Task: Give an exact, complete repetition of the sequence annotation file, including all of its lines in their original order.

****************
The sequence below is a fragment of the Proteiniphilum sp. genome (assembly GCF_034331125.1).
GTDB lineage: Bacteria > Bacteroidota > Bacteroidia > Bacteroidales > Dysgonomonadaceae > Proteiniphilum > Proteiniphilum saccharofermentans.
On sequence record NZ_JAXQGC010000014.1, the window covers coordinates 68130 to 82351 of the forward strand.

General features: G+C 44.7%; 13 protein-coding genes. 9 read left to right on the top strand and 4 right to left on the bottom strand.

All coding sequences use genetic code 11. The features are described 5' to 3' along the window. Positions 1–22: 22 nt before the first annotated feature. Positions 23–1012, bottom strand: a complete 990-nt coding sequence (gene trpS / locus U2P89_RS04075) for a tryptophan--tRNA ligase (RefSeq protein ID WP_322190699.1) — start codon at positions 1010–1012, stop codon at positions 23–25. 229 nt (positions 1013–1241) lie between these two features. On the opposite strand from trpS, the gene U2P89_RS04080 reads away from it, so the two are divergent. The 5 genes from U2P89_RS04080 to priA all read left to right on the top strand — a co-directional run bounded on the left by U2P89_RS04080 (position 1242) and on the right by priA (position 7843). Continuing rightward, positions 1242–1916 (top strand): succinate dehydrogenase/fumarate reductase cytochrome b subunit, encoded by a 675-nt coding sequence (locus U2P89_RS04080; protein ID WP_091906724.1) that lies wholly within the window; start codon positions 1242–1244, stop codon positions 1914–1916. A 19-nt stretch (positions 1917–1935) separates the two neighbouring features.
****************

The sequence below is a fragment of the Proteiniphilum sp. genome (assembly GCF_034331125.1).
GTDB lineage: Bacteria > Bacteroidota > Bacteroidia > Bacteroidales > Dysgonomonadaceae > Proteiniphilum > Proteiniphilum saccharofermentans.
On sequence record NZ_JAXQGC010000014.1, the window covers coordinates 68130 to 82351 of the forward strand.

General features: G+C 44.7%; 13 protein-coding genes. 9 read left to right on the top strand and 4 right to left on the bottom strand.

All coding sequences use genetic code 11. The features are described 5' to 3' along the window. Positions 1–22: 22 nt before the first annotated feature. Positions 23–1012, bottom strand: a complete 990-nt coding sequence (gene trpS / locus U2P89_RS04075) for a tryptophan--tRNA ligase (RefSeq protein ID WP_322190699.1) — start codon at positions 1010–1012, stop codon at positions 23–25. 229 nt (positions 1013–1241) lie between these two features. On the opposite strand from trpS, the gene U2P89_RS04080 reads away from it, so the two are divergent. The 5 genes from U2P89_RS04080 to priA all read left to right on the top strand — a co-directional run bounded on the left by U2P89_RS04080 (position 1242) and on the right by priA (position 7843). Continuing rightward, positions 1242–1916 (top strand): succinate dehydrogenase/fumarate reductase cytochrome b subunit, encoded by a 675-nt coding sequence (locus U2P89_RS04080; protein ID WP_091906724.1) that lies wholly within the window; start codon positions 1242–1244, stop codon positions 1914–1916. A 19-nt stretch (positions 1917–1935) separates the two neighbouring features.